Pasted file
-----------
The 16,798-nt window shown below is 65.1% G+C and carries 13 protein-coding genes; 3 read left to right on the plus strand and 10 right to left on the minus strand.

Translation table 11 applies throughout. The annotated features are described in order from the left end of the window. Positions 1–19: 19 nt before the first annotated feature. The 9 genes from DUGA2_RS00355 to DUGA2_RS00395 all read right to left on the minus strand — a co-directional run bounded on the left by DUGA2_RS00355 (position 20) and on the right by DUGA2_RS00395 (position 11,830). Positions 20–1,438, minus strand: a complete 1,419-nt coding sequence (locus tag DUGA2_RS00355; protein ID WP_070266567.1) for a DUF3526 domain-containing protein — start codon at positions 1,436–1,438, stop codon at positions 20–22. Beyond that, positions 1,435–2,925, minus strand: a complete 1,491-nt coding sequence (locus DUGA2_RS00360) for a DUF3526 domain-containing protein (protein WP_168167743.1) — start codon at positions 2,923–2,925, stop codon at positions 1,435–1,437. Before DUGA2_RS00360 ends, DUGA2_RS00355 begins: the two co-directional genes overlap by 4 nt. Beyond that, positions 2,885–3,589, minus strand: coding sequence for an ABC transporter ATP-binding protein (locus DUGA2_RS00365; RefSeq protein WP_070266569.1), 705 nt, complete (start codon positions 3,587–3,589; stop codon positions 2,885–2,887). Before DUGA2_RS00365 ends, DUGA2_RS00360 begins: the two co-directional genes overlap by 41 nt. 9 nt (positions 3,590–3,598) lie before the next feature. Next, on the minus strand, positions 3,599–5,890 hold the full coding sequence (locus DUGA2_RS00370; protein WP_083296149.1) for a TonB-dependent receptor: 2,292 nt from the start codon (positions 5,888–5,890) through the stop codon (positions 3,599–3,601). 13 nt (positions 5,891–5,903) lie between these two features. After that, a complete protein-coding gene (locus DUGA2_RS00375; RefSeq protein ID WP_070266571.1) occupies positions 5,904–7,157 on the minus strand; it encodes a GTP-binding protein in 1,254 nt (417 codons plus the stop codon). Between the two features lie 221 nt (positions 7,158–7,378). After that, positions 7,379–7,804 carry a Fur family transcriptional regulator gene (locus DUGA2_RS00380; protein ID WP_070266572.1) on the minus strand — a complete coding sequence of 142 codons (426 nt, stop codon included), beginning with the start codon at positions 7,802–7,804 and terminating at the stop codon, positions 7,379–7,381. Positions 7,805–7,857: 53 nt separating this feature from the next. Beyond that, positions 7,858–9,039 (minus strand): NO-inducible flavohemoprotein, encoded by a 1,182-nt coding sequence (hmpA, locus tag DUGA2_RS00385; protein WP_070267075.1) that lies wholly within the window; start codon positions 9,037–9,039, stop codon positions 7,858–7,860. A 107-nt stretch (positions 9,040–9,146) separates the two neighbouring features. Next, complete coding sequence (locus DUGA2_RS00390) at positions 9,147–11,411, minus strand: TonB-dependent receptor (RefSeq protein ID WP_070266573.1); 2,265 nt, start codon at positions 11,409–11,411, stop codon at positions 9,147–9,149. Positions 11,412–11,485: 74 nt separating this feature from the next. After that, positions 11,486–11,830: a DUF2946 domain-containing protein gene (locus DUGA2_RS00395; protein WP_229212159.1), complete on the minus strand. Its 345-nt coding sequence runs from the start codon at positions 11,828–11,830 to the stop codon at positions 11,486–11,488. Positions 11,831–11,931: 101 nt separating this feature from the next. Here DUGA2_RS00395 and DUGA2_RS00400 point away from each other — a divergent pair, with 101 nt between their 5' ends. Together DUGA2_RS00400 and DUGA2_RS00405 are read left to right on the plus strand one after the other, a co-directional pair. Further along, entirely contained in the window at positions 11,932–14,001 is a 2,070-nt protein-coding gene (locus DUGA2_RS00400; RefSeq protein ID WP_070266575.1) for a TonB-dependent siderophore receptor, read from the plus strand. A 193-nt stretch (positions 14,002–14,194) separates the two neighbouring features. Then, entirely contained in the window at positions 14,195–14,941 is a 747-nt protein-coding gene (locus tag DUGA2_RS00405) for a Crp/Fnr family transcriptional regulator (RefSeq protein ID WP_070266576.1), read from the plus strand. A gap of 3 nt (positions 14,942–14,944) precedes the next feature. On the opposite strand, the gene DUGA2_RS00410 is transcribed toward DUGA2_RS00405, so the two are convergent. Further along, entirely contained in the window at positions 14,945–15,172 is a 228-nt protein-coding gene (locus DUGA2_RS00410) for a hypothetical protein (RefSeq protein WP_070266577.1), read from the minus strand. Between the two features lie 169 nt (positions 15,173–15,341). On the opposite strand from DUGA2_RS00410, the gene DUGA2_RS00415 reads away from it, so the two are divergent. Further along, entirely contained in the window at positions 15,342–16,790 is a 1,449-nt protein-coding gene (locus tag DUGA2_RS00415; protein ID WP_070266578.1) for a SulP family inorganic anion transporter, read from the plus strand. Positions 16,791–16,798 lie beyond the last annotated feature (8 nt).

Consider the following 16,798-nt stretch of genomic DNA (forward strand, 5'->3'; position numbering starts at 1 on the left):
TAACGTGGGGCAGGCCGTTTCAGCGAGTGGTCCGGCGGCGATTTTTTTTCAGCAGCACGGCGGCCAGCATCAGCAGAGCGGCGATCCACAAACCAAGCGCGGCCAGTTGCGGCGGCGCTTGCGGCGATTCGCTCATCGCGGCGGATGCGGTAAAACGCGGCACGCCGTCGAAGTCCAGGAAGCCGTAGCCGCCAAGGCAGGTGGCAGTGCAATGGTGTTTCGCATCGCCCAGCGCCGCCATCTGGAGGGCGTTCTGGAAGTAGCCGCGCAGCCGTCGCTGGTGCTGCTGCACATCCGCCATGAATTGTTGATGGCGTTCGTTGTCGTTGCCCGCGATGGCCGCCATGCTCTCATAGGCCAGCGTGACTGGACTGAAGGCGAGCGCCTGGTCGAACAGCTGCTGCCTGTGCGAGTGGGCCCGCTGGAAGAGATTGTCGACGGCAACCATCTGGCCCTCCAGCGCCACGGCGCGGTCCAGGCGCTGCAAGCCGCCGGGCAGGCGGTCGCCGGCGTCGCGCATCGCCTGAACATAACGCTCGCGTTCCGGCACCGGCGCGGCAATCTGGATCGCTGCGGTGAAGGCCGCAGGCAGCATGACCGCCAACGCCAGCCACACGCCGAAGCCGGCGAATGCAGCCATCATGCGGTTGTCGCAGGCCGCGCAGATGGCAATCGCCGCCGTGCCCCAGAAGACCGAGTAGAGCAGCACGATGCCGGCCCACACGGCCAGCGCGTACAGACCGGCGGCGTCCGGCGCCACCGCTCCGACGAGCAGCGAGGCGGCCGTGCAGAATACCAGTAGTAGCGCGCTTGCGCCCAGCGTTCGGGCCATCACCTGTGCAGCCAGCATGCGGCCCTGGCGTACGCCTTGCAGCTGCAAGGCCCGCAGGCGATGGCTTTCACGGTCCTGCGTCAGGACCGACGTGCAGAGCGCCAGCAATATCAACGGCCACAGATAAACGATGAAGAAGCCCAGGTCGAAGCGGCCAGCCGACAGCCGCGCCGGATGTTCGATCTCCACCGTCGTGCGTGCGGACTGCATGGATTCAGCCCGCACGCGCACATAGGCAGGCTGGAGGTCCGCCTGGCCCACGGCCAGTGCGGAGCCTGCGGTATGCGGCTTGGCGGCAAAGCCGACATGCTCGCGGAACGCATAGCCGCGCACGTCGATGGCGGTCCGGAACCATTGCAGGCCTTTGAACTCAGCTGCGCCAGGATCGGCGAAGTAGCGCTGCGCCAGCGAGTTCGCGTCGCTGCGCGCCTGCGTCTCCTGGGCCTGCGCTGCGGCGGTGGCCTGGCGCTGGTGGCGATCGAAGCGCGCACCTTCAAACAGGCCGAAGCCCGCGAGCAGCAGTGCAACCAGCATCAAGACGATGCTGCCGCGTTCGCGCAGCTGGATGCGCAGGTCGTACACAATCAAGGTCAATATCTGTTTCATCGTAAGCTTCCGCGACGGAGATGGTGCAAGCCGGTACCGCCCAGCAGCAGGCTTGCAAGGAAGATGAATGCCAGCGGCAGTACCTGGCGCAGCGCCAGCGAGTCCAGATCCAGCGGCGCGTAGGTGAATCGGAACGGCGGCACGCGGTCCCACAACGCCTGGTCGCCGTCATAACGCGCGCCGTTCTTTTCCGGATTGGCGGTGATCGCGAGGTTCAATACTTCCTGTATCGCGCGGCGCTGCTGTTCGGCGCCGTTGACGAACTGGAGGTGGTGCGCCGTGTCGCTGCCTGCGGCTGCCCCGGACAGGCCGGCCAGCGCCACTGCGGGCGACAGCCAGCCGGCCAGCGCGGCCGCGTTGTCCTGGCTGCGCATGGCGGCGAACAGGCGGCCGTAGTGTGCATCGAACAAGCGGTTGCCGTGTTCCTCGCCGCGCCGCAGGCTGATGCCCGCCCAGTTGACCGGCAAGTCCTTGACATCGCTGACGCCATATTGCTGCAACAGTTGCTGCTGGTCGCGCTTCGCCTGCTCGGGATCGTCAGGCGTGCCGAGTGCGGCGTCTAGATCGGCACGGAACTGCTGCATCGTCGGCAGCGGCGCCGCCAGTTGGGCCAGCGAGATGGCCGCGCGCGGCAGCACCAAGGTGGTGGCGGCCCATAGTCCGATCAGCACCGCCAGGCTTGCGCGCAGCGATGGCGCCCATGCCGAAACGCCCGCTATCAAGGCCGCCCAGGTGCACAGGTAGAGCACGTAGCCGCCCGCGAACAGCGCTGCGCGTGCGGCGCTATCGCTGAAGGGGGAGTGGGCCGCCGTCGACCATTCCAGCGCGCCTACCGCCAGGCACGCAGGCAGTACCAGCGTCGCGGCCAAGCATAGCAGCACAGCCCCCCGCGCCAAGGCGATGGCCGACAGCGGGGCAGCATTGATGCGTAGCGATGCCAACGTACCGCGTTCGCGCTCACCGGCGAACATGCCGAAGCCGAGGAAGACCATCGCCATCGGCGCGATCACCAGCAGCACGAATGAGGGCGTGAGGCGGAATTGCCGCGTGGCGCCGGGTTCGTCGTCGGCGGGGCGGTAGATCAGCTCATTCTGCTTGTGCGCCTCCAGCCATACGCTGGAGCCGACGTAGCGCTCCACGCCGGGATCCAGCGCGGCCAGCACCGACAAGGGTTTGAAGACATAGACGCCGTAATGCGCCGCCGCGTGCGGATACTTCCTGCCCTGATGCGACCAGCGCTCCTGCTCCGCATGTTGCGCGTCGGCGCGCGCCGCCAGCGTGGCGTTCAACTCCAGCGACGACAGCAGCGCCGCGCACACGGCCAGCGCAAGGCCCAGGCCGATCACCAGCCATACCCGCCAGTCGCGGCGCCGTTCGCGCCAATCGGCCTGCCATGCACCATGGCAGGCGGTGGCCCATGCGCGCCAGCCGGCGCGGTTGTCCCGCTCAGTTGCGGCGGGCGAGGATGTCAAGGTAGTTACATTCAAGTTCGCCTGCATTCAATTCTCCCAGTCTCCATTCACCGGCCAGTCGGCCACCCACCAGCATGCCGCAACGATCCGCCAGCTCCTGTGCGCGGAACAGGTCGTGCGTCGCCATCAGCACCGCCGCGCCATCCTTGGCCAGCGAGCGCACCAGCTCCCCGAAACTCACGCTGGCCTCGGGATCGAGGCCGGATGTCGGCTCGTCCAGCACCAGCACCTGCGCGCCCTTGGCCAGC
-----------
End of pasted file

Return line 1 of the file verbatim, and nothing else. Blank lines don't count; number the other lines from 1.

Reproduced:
The 16,798-nt window shown below is 65.1% G+C and carries 13 protein-coding genes; 3 read left to right on the plus strand and 10 right to left on the minus strand.